Hello Bunuel. Can you please explain the solution in a more lay terms...i implemented similar logic as him1985. If x<3 then the product of the three terms will be negative - isn't it? and we are given that the product of these three terms is +ve...so doesn't that imply that x>3? Can you please point out the flaw in my logic? Thanks for your help.

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p2bhokie wrote:
Hello Bunuel. Can you please explain the solution in a more lay terms...i implemented similar logic as him1985. If x<3 then the product of the three terms will be negative - isn't it? and we are given that the product of these three terms is +ve...so doesn't that imply that x>3? Can you please point out the flaw in my logic? Thanks for your help.


No. Try x = 1.5.

Check other solutions here: m03-70436.html#p771274

Below links might help:

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New post 06 Jan 2016, 07:33
I think range of X in here x>3 & 1<x<2. Am I right? I have little confusion about this. Would any like to ensure my question? thank you.

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New post 17 Mar 2016, 11:06
In my opinion.... :peek

The solution for statement one should be:


S1 therefore limits x to A) 1 > x < 2 B) x >=3

Instead of

S1 therefore limits x to (1,2)∪(3,∞) :rocket

Unlike the official solution, x cannot be 1 or 2 since the equation would then equal zero.

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New post 17 Mar 2016, 11:17
eldin wrote:
In my opinion.... :peek

The solution for statement one should be:


S1 therefore limits x to A) 1 > x < 2 B) x >=3[/color]

Instead of

S1 therefore limits x to [color=#ed1c24](1,2)∪(3,∞) :rocket

Unlike the official solution, x cannot be 1 or 2 since the equation would then equal zero.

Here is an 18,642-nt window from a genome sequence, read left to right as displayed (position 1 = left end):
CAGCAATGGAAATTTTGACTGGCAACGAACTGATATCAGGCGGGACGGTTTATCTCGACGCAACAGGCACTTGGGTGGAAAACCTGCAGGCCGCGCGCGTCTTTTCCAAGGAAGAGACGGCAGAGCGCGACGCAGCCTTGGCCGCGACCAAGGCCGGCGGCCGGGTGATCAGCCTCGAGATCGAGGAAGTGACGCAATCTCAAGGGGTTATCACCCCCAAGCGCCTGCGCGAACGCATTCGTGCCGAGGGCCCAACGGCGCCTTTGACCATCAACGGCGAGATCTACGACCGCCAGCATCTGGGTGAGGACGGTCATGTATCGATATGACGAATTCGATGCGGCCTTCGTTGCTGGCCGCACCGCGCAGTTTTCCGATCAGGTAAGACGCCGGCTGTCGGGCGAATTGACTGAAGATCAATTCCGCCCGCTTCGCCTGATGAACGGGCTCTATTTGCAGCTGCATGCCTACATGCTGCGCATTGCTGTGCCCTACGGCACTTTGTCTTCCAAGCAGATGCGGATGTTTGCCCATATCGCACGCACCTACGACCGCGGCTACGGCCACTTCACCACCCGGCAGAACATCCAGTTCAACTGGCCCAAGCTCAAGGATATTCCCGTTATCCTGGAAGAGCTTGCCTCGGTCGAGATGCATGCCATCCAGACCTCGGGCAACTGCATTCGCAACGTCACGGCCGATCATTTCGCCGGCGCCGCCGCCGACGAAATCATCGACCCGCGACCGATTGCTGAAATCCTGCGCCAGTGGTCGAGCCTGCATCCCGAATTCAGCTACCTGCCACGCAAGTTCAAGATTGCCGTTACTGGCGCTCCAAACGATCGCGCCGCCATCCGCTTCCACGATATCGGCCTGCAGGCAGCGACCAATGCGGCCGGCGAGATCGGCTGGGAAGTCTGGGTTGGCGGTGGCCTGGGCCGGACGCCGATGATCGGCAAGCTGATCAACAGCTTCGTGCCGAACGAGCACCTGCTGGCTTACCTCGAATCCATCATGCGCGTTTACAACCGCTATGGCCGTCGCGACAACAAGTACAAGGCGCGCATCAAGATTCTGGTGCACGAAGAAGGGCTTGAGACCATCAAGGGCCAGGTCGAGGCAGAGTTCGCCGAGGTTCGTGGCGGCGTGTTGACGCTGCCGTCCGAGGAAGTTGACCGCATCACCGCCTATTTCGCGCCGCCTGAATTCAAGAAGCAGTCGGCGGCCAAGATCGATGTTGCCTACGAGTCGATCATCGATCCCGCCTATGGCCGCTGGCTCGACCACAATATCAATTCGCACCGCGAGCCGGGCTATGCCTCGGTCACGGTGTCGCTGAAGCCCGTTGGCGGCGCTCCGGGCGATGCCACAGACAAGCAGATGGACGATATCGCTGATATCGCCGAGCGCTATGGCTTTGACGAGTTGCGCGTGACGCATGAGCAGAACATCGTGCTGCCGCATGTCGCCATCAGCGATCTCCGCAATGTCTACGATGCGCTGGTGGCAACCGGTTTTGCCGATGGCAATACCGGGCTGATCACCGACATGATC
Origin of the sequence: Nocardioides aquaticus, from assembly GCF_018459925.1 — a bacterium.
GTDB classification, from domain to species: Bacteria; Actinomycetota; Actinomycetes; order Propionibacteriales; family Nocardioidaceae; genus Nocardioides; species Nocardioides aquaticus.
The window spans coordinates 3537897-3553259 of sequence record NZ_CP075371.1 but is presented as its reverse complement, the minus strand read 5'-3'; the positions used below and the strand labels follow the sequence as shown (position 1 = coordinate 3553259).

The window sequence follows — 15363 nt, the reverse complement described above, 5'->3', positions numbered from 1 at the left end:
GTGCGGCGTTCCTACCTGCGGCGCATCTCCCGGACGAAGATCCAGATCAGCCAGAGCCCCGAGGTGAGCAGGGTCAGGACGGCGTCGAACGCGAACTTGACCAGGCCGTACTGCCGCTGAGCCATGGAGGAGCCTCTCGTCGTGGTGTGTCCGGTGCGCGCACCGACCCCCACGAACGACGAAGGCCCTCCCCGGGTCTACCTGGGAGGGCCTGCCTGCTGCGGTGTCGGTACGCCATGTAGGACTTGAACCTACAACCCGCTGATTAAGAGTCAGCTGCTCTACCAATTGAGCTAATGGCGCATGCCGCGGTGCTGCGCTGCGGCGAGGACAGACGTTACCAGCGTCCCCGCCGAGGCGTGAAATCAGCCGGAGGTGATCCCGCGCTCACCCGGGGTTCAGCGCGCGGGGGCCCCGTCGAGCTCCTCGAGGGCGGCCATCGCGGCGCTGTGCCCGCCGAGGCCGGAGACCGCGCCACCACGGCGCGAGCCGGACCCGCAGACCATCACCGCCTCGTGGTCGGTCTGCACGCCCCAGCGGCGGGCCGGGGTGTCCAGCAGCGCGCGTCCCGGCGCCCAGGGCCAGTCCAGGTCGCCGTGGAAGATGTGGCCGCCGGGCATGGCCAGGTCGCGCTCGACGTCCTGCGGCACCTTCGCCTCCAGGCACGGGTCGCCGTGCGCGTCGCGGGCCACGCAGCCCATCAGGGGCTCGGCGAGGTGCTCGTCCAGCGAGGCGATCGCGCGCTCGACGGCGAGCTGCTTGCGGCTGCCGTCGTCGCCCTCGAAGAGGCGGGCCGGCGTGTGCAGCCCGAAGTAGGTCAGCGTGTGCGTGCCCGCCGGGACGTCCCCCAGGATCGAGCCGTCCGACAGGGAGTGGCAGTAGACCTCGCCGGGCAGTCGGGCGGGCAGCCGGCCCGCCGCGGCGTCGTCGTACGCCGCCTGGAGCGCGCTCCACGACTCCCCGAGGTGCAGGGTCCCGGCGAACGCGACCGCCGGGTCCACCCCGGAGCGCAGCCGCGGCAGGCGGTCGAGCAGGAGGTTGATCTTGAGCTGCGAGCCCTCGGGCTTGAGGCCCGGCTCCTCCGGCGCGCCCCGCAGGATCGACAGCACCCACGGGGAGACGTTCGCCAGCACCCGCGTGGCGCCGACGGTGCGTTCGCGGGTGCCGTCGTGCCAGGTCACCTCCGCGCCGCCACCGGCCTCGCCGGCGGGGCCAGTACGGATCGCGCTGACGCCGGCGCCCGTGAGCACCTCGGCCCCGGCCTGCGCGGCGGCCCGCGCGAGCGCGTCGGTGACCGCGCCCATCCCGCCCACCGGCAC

1. The highlighted part does not make any sense.
2. x cannot be 3 either.
3. (1,2) means that x is between 1 and 2, not inclusive.
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New post 18 Jul 2016, 08:19
I think this is a high-quality question and I agree with explanation. Hi, i used following logic to solve this question. Pls let me know whether my logic seems ok.

Statement 1 implies x-3>0, x-2>0 and x-1>0, and hence x>3, x>2 and x>1. So, x could be more than 3 and less than/equal to 3 (e.g 2,3). Not sufficient

Statement 2: x>1. Not sufficient

Combine: x could be 2, 3 or more than three. Not sufficient

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Re: M03-01 [#permalink]

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New post 11 Feb 2017, 11:13
Hi Bunuel

One question:

In official solution,it is mentioned that - "as roots are distinct so sign will alternate between regions" .

So is this concept true for all inequalities having distinct roots. So that If we find the sign for say far end of the region(as in this question x>3) then we can simply alternate the signs without checking ?

Thanks.

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New post 11 Feb 2017, 12:02
pranjal123 wrote:
Hi Bunuel

One question:

In official solution,it is mentioned that - "as roots are distinct so sign will alternate between regions" .

So is this concept true for all inequalities having distinct roots. So that If we find the sign for say far end of the region(as in this question x>3) then we can simply alternate the signs without checking ?

Thanks.


Yes. Please check the links provided above for more on this.
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Re: M03-01 [#permalink]

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New post 26 Sep 2017, 17:10
hi Bunuel

if the question had said x is an integer, confirm A would have been suffient?
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New post 26 Sep 2017, 21:15
streetking wrote:
hi Bunuel

if the question had said x is an integer, confirm A would have been suffient?


Yes. (1) gives 1 < x < 2 or x > 3. If x were an integer then x could be 4, 5, 6, ... and in the case we would have an YES answer to the question whether x > 3.
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Re: M03-01   [#permalink] 26 Sep 2017, 21:15